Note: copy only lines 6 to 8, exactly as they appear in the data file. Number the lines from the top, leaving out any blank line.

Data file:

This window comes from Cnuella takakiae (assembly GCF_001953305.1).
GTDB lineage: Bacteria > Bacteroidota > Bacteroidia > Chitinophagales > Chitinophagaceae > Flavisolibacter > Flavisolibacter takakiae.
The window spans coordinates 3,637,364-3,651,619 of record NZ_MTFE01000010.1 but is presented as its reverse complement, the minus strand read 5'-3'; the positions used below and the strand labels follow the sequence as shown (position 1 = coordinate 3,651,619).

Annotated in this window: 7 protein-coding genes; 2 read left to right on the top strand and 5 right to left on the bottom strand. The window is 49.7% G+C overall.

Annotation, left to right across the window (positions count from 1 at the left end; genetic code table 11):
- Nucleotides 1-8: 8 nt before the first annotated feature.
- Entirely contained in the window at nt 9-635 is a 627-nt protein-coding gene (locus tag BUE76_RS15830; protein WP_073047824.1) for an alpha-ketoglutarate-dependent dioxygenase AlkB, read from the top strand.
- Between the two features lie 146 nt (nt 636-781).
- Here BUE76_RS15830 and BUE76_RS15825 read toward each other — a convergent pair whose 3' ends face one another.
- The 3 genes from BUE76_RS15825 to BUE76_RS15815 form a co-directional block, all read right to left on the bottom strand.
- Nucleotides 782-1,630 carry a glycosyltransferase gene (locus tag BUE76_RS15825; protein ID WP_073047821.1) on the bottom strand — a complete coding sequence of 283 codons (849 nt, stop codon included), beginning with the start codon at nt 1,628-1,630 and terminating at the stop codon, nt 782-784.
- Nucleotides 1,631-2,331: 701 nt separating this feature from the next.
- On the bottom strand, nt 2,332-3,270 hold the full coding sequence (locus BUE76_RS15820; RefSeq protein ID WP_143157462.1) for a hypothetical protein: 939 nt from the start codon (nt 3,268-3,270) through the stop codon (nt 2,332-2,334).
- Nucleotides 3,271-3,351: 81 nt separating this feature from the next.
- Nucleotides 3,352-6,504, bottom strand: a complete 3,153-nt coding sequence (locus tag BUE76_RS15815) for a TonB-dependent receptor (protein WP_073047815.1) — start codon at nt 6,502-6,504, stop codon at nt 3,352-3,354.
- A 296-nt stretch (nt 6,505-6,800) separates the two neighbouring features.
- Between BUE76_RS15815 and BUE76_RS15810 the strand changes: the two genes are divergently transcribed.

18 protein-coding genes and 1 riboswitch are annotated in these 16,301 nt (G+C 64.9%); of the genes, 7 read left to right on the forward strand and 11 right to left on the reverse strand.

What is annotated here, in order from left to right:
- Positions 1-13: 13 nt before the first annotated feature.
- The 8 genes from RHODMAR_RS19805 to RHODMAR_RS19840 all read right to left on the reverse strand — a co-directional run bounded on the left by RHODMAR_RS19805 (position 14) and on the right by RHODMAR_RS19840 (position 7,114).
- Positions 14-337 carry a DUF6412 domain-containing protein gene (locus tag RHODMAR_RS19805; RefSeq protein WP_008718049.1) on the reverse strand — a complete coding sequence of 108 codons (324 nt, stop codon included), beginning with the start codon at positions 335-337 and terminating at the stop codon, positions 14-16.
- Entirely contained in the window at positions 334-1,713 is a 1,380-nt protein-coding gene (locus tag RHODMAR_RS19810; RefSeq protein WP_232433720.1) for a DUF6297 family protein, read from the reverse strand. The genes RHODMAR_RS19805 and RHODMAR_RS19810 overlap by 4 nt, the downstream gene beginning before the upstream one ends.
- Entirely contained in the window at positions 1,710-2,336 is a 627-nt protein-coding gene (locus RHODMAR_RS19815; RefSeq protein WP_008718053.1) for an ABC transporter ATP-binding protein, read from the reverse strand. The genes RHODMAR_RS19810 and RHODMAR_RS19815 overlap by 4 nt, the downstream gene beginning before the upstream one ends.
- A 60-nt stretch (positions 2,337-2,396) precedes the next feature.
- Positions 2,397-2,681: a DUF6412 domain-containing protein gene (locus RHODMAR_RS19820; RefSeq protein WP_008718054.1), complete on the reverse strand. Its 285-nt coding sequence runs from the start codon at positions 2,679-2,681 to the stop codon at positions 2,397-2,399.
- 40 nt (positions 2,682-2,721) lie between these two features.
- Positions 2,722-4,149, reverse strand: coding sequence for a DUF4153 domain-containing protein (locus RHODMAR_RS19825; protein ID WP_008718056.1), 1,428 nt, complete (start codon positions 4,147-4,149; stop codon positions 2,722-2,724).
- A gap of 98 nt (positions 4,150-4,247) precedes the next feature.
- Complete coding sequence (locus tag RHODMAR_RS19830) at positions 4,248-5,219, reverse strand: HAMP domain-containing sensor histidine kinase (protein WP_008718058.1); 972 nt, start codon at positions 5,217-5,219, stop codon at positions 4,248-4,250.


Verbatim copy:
- Nucleotides 1-8: 8 nt before the first annotated feature.
- Entirely contained in the window at nt 9-635 is a 627-nt protein-coding gene (locus tag BUE76_RS15830; protein WP_073047824.1) for an alpha-ketoglutarate-dependent dioxygenase AlkB, read from the top strand.
- Between the two features lie 146 nt (nt 636-781).